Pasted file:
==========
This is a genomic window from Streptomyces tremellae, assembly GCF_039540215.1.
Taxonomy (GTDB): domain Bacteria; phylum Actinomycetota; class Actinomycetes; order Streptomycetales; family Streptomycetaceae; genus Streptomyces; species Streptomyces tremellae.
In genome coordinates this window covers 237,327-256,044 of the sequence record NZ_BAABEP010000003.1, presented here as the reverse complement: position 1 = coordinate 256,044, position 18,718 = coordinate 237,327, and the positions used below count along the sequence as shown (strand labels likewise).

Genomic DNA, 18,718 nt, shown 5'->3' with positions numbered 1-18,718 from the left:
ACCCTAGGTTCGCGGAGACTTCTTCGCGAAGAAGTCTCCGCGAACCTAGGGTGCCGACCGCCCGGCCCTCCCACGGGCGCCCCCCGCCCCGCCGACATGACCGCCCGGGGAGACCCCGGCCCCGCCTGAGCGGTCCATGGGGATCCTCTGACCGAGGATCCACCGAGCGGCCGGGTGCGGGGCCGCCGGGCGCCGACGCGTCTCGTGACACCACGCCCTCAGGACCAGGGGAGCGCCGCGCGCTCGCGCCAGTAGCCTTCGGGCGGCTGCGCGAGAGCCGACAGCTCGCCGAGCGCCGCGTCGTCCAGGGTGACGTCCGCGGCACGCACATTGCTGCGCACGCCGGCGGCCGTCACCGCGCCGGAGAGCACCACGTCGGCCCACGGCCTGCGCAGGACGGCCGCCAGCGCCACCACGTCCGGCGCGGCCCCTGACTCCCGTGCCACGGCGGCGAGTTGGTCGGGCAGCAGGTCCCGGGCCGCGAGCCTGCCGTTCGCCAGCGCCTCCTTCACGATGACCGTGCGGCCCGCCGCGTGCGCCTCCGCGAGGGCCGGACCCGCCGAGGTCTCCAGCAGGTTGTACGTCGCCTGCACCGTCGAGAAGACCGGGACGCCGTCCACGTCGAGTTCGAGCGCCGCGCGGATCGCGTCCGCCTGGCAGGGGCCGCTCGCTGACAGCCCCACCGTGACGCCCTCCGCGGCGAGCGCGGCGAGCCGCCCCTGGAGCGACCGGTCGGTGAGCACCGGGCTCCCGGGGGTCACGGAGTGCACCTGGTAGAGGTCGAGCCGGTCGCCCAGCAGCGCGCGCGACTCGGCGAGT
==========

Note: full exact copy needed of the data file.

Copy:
This is a genomic window from Streptomyces tremellae, assembly GCF_039540215.1.
Taxonomy (GTDB): domain Bacteria; phylum Actinomycetota; class Actinomycetes; order Streptomycetales; family Streptomycetaceae; genus Streptomyces; species Streptomyces tremellae.
In genome coordinates this window covers 237,327-256,044 of the sequence record NZ_BAABEP010000003.1, presented here as the reverse complement: position 1 = coordinate 256,044, position 18,718 = coordinate 237,327, and the positions used below count along the sequence as shown (strand labels likewise).

Genomic DNA, 18,718 nt, shown 5'->3' with positions numbered 1-18,718 from the left:
ACCCTAGGTTCGCGGAGACTTCTTCGCGAAGAAGTCTCCGCGAACCTAGGGTGCCGACCGCCCGGCCCTCCCACGGGCGCCCCCCGCCCCGCCGACATGACCGCCCGGGGAGACCCCGGCCCCGCCTGAGCGGTCCATGGGGATCCTCTGACCGAGGATCCACCGAGCGGCCGGGTGCGGGGCCGCCGGGCGCCGACGCGTCTCGTGACACCACGCCCTCAGGACCAGGGGAGCGCCGCGCGCTCGCGCCAGTAGCCTTCGGGCGGCTGCGCGAGAGCCGACAGCTCGCCGAGCGCCGCGTCGTCCAGGGTGACGTCCGCGGCACGCACATTGCTGCGCACGCCGGCGGCCGTCACCGCGCCGGAGAGCACCACGTCGGCCCACGGCCTGCGCAGGACGGCCGCCAGCGCCACCACGTCCGGCGCGGCCCCTGACTCCCGTGCCACGGCGGCGAGTTGGTCGGGCAGCAGGTCCCGGGCCGCGAGCCTGCCGTTCGCCAGCGCCTCCTTCACGATGACCGTGCGGCCCGCCGCGTGCGCCTCCGCGAGGGCCGGACCCGCCGAGGTCTCCAGCAGGTTGTACGTCGCCTGCACCGTCGAGAAGACCGGGACGCCGTCCACGTCGAGTTCGAGCGCCGCGCGGATCGCGTCCGCCTGGCAGGGGCCGCTCGCTGACAGCCCCACCGTGACGCCCTCCGCGGCGAGCGCGGCGAGCCGCCCCTGGAGCGACCGGTCGGTGAGCACCGGGCTCCCGGGGGTCACGGAGTGCACCTGGTAGAGGTCGAGCCGGTCGCCCAGCAGCGCGCGCGACTCGGCGAGT